Dr Thomas HeinisLecturer

Neuromorphic Computing


Dr Thomas Heinis works in the area of management of big data, particularly on the development of software and hardware to improve the diagnosis of brain disease. These technological solutions seek to mimic the connections in the brain, making use of unsupervised learning to create a disease signature.  This involves using different sets of patient data as input into the learning algorithm, to identify clusters of patients that have similar disease and understand how they relate to each other.



Thomas’ research focuses on the management of big data. Thomas develops software and hardware for problems that cannot be understood due to their complexity and hence can not be analysed in supercomputers. To understand these issues, Thomas is developing hardware that mimics the connections in the brain (“neuromorphic hardware”). Since the brain is still a much more sophisticated machine than the computer and there is a lot of scope for big data analytics to learn from the human machinery. Thomas also works on software development that is aligned with the neuromorphic hardware and, in doing this, he also incorporates machine learning. Currently Thomas is working on the Human Brain Project, where he analysis big health data, to find out how clusters of patients with similar brain disease relate to each other; however, the applications of this research go far beyond health care.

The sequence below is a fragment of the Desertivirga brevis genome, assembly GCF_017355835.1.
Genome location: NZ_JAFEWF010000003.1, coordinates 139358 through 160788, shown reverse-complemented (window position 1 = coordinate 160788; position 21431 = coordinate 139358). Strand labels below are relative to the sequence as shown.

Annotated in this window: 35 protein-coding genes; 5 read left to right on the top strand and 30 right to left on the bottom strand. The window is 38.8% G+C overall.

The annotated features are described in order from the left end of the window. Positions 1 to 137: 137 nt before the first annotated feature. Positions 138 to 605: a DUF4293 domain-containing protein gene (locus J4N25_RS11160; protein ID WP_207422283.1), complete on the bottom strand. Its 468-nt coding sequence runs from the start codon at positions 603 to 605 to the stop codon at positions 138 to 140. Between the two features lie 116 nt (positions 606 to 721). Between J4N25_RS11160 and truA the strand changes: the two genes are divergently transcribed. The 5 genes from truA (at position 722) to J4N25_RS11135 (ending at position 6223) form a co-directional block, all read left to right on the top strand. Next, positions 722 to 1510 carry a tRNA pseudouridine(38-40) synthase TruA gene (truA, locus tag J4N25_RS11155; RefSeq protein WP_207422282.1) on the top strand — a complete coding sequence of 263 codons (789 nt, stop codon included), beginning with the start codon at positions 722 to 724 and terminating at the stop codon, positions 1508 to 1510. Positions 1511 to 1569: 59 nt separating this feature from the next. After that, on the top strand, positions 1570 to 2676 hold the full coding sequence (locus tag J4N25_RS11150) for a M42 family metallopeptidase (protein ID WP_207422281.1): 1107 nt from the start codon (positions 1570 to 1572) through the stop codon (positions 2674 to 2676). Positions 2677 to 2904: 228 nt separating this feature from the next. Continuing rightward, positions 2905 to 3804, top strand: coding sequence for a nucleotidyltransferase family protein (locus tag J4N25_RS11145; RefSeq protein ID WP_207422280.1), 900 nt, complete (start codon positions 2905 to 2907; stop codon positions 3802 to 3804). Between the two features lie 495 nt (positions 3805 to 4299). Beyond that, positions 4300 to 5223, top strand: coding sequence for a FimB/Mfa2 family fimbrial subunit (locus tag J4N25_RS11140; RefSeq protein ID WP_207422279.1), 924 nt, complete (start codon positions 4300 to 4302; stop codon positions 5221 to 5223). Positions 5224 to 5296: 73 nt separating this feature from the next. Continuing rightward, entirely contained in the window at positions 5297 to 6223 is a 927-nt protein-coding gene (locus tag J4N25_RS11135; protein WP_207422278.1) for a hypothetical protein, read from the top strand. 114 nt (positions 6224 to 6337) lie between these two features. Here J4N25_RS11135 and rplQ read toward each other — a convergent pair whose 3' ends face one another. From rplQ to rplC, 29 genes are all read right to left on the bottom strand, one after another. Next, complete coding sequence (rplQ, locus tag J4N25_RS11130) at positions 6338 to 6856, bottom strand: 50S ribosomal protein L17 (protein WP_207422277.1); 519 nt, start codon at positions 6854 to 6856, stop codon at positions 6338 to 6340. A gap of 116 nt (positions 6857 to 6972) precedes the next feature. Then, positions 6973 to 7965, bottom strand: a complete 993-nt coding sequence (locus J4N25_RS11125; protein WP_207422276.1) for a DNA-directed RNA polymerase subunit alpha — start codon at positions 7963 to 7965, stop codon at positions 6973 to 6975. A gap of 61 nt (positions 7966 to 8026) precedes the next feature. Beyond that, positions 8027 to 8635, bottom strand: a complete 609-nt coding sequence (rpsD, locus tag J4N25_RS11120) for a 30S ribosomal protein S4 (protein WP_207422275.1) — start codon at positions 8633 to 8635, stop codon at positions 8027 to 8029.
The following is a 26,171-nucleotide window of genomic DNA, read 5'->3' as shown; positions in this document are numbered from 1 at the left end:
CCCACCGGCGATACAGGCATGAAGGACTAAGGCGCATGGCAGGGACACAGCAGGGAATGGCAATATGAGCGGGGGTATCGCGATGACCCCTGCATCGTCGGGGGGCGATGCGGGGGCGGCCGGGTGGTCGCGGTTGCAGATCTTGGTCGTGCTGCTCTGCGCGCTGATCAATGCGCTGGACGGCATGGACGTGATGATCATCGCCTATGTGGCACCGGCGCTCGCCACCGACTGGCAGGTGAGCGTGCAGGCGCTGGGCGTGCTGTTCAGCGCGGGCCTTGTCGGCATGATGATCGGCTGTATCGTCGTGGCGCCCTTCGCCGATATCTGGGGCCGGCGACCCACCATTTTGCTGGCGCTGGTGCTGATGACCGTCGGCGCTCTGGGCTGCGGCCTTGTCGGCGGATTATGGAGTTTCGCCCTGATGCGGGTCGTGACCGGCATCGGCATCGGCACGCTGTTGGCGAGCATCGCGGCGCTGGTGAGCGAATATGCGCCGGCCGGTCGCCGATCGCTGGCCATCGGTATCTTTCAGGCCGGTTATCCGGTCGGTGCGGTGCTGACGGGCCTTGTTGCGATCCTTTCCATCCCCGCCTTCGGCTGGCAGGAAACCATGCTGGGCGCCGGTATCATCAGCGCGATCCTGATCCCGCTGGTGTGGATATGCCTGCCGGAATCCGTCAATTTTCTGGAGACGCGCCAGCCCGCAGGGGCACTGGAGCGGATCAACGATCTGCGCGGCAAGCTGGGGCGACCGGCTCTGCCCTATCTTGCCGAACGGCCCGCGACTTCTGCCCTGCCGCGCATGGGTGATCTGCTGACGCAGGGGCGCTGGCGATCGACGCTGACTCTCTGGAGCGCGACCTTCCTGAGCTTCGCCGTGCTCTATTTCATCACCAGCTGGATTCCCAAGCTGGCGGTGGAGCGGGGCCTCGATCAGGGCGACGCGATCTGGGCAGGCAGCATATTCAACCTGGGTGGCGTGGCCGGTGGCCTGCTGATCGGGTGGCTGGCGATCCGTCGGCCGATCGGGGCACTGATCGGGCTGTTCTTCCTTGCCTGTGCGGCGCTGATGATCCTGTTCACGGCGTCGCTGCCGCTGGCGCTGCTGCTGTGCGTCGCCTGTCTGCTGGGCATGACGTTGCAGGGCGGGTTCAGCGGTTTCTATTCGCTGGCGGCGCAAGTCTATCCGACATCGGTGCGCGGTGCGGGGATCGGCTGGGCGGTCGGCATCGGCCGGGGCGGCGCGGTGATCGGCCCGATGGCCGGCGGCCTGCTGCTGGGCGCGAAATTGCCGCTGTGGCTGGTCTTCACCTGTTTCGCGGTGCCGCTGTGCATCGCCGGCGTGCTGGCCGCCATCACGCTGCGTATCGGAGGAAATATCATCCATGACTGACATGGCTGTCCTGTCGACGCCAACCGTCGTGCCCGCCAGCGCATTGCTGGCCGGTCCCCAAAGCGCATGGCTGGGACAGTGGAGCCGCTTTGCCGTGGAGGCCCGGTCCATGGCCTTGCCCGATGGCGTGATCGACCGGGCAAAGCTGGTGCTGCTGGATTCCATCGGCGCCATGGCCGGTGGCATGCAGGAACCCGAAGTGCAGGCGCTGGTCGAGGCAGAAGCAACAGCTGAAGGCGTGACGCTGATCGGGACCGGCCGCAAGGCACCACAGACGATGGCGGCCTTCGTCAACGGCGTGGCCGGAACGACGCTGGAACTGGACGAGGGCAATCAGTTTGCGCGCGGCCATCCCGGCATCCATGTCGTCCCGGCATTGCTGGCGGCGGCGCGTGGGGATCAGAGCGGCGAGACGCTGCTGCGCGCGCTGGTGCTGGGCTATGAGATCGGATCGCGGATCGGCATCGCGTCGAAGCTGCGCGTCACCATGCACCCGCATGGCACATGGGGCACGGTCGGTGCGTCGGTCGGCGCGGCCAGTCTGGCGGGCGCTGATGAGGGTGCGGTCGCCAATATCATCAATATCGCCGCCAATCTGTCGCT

Future applications

  • Pharmaceuticals
    The biggest potential is the similarities between patients and treatments and the inclusion of this approach in processes like clinical trials or pharmacovigilance.
  • Insurance
    To help understand risk and help in the underwriting and pricing process.
  • Market Research
    To better understand market trends and customer behaviour.
  • Imaging/Security
    To improve image recognition, same as the brain would do it.